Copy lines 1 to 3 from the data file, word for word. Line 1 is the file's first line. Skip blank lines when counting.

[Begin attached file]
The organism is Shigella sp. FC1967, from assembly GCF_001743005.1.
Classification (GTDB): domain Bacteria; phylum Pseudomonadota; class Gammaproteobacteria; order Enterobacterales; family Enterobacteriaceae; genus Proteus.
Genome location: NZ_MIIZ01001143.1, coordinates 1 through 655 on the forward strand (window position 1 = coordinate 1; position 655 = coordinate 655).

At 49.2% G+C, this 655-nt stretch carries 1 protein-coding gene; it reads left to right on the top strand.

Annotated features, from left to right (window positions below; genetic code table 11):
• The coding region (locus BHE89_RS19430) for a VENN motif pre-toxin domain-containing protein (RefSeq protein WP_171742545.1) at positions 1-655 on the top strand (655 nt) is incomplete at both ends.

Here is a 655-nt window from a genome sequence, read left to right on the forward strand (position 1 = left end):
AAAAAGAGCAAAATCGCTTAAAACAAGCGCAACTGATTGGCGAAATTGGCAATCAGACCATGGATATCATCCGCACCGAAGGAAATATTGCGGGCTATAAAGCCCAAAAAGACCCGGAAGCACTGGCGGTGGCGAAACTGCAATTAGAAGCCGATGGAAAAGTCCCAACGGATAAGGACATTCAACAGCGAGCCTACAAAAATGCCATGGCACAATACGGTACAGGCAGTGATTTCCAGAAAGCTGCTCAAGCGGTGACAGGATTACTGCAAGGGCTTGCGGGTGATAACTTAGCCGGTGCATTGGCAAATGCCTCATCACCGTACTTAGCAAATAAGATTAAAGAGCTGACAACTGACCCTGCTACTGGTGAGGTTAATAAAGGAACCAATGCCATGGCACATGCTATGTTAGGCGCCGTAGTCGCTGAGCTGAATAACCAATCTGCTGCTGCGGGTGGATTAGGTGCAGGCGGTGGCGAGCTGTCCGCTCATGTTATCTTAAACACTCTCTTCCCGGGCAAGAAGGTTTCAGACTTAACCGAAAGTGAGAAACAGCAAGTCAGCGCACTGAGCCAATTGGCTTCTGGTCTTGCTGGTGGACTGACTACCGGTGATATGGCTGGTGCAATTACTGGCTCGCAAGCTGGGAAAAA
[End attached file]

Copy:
The organism is Shigella sp. FC1967, from assembly GCF_001743005.1.
Classification (GTDB): domain Bacteria; phylum Pseudomonadota; class Gammaproteobacteria; order Enterobacterales; family Enterobacteriaceae; genus Proteus.
Genome location: NZ_MIIZ01001143.1, coordinates 1 through 655 on the forward strand (window position 1 = coordinate 1; position 655 = coordinate 655).